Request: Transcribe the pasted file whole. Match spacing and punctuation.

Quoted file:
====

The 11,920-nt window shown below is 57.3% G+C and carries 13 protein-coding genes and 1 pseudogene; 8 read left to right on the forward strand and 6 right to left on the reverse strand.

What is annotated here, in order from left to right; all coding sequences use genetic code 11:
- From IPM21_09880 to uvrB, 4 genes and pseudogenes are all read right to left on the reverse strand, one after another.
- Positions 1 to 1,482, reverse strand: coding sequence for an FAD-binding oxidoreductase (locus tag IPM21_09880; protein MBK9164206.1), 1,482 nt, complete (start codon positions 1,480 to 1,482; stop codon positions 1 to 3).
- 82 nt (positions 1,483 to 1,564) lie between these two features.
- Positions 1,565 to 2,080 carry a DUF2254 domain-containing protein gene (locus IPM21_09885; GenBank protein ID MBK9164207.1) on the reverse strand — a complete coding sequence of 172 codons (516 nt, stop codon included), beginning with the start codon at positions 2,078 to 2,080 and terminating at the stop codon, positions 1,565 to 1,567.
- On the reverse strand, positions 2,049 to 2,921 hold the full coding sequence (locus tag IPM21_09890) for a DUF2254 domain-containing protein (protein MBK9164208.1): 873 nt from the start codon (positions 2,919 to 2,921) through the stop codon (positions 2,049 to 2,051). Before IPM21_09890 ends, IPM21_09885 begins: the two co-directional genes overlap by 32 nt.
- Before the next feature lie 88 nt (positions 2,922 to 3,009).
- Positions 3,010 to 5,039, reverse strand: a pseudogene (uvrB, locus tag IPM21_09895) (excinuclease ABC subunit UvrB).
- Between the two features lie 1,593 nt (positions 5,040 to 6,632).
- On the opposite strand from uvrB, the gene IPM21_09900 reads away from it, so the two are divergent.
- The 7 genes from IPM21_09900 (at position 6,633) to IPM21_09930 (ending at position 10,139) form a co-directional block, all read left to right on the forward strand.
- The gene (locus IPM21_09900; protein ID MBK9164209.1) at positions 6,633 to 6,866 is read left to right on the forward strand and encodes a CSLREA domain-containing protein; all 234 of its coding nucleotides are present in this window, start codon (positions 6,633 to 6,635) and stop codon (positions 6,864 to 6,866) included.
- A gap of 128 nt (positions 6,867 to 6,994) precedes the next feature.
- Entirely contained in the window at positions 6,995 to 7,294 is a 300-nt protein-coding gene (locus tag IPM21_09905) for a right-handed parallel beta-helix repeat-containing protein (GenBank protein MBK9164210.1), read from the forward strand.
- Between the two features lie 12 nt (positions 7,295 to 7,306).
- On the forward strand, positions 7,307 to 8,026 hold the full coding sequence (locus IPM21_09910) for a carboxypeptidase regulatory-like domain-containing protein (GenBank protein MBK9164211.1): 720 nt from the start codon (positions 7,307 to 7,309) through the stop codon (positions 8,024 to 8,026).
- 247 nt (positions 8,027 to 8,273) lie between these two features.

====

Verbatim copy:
The 11,920-nt window shown below is 57.3% G+C and carries 13 protein-coding genes and 1 pseudogene; 8 read left to right on the forward strand and 6 right to left on the reverse strand.

What is annotated here, in order from left to right; all coding sequences use genetic code 11:
- From IPM21_09880 to uvrB, 4 genes and pseudogenes are all read right to left on the reverse strand, one after another.
- Positions 1 to 1,482, reverse strand: coding sequence for an FAD-binding oxidoreductase (locus tag IPM21_09880; protein MBK9164206.1), 1,482 nt, complete (start codon positions 1,480 to 1,482; stop codon positions 1 to 3).
- 82 nt (positions 1,483 to 1,564) lie between these two features.
- Positions 1,565 to 2,080 carry a DUF2254 domain-containing protein gene (locus IPM21_09885; GenBank protein ID MBK9164207.1) on the reverse strand — a complete coding sequence of 172 codons (516 nt, stop codon included), beginning with the start codon at positions 2,078 to 2,080 and terminating at the stop codon, positions 1,565 to 1,567.
- On the reverse strand, positions 2,049 to 2,921 hold the full coding sequence (locus tag IPM21_09890) for a DUF2254 domain-containing protein (protein MBK9164208.1): 873 nt from the start codon (positions 2,919 to 2,921) through the stop codon (positions 2,049 to 2,051). Before IPM21_09890 ends, IPM21_09885 begins: the two co-directional genes overlap by 32 nt.
- Before the next feature lie 88 nt (positions 2,922 to 3,009).
- Positions 3,010 to 5,039, reverse strand: a pseudogene (uvrB, locus tag IPM21_09895) (excinuclease ABC subunit UvrB).
- Between the two features lie 1,593 nt (positions 5,040 to 6,632).
- On the opposite strand from uvrB, the gene IPM21_09900 reads away from it, so the two are divergent.
- The 7 genes from IPM21_09900 (at position 6,633) to IPM21_09930 (ending at position 10,139) form a co-directional block, all read left to right on the forward strand.
- The gene (locus IPM21_09900; protein ID MBK9164209.1) at positions 6,633 to 6,866 is read left to right on the forward strand and encodes a CSLREA domain-containing protein; all 234 of its coding nucleotides are present in this window, start codon (positions 6,633 to 6,635) and stop codon (positions 6,864 to 6,866) included.
- A gap of 128 nt (positions 6,867 to 6,994) precedes the next feature.
- Entirely contained in the window at positions 6,995 to 7,294 is a 300-nt protein-coding gene (locus tag IPM21_09905) for a right-handed parallel beta-helix repeat-containing protein (GenBank protein MBK9164210.1), read from the forward strand.
- Between the two features lie 12 nt (positions 7,295 to 7,306).
- On the forward strand, positions 7,307 to 8,026 hold the full coding sequence (locus IPM21_09910) for a carboxypeptidase regulatory-like domain-containing protein (GenBank protein MBK9164211.1): 720 nt from the start codon (positions 7,307 to 7,309) through the stop codon (positions 8,024 to 8,026).
- 247 nt (positions 8,027 to 8,273) lie between these two features.